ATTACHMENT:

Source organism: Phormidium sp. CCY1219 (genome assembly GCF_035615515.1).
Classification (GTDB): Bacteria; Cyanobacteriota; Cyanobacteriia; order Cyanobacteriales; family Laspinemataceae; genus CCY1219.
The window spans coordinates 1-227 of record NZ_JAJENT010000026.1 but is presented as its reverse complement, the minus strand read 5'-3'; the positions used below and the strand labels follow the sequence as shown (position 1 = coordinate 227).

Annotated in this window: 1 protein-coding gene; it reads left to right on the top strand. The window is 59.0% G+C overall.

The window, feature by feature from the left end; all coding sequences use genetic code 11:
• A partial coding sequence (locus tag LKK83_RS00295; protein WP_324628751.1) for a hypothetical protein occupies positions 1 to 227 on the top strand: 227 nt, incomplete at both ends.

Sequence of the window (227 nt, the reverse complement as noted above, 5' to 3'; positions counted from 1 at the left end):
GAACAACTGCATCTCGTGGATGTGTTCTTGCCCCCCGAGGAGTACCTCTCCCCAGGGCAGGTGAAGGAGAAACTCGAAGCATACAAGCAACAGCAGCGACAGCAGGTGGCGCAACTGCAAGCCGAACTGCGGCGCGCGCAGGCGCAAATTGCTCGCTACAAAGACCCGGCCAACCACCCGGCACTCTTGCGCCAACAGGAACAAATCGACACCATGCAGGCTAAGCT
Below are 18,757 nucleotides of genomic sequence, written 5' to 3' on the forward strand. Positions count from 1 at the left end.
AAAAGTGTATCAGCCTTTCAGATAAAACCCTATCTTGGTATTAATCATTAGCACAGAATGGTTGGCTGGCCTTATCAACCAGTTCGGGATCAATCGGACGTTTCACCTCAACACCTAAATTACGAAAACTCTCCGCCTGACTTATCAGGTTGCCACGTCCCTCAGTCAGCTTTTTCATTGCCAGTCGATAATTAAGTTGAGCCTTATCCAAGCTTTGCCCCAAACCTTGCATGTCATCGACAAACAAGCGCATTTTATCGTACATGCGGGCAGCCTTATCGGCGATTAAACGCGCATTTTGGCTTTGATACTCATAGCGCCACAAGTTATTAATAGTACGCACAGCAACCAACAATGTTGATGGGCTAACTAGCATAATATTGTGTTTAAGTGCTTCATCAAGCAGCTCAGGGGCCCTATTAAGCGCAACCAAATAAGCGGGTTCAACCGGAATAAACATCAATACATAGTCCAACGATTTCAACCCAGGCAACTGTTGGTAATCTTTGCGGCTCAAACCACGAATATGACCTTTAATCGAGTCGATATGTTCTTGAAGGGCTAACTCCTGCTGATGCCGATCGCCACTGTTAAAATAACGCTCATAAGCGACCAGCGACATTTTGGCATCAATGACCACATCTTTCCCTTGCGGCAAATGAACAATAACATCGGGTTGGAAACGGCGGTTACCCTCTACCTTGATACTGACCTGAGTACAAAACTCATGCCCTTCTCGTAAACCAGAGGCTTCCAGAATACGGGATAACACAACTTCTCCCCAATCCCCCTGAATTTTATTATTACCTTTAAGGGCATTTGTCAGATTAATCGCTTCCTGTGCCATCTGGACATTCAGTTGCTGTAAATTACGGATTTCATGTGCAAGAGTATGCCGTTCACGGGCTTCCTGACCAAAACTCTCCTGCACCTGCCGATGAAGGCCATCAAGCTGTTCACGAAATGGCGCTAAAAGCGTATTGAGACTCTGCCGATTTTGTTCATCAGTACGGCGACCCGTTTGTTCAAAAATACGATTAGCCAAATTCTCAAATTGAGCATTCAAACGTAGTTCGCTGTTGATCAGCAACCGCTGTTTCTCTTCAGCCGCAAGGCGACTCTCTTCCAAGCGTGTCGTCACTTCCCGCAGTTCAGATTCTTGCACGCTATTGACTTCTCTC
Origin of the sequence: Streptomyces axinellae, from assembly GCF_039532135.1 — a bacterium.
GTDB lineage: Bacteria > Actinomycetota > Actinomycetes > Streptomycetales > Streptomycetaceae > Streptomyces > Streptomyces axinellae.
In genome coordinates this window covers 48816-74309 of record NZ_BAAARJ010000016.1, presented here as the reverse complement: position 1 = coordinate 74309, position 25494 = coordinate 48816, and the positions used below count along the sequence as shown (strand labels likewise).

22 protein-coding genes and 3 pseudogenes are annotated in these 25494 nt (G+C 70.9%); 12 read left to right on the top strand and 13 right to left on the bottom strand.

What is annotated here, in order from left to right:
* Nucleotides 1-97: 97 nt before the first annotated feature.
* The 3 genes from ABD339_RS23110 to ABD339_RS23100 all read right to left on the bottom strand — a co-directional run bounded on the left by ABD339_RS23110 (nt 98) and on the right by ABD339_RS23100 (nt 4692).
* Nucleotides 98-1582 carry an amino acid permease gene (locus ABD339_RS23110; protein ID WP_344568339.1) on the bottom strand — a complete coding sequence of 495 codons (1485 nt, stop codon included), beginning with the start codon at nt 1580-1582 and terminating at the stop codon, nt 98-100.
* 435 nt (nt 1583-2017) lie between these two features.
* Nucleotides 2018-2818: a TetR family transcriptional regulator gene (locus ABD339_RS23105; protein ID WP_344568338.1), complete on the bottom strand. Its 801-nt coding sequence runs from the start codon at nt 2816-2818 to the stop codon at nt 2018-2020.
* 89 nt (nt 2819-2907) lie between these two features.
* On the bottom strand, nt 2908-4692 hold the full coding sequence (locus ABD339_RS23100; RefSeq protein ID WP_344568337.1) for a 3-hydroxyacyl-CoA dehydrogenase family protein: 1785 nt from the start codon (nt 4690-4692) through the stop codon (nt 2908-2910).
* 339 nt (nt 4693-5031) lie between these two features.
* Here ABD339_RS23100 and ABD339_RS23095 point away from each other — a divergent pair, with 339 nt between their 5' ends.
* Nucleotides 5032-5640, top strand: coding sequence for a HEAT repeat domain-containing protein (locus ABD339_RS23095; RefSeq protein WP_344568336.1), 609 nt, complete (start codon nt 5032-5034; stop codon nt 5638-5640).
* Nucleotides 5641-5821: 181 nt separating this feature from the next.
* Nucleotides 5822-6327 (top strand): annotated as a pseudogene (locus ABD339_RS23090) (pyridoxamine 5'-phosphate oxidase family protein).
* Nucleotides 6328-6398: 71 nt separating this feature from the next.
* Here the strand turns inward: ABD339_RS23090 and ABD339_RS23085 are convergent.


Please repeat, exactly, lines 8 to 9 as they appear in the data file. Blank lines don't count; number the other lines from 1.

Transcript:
GAACAACTGCATCTCGTGGATGTGTTCTTGCCCCCCGAGGAGTACCTCTCCCCAGGGCAGGTGAAGGAGAAACTCGAAGCATACAAGCAACAGCAGCGACAGCAGGTGGCGCAACTGCAAGCCGAACTGCGGCGCGCGCAGGCGCAAATTGCTCGCTACAAAGACCCGGCCAACCACCCGGCACTCTTGCGCCAACAGGAACAAATCGACACCATGCAGGCTAAGCT
Below are 18,757 nucleotides of genomic sequence, written 5' to 3' on the forward strand. Positions count from 1 at the left end.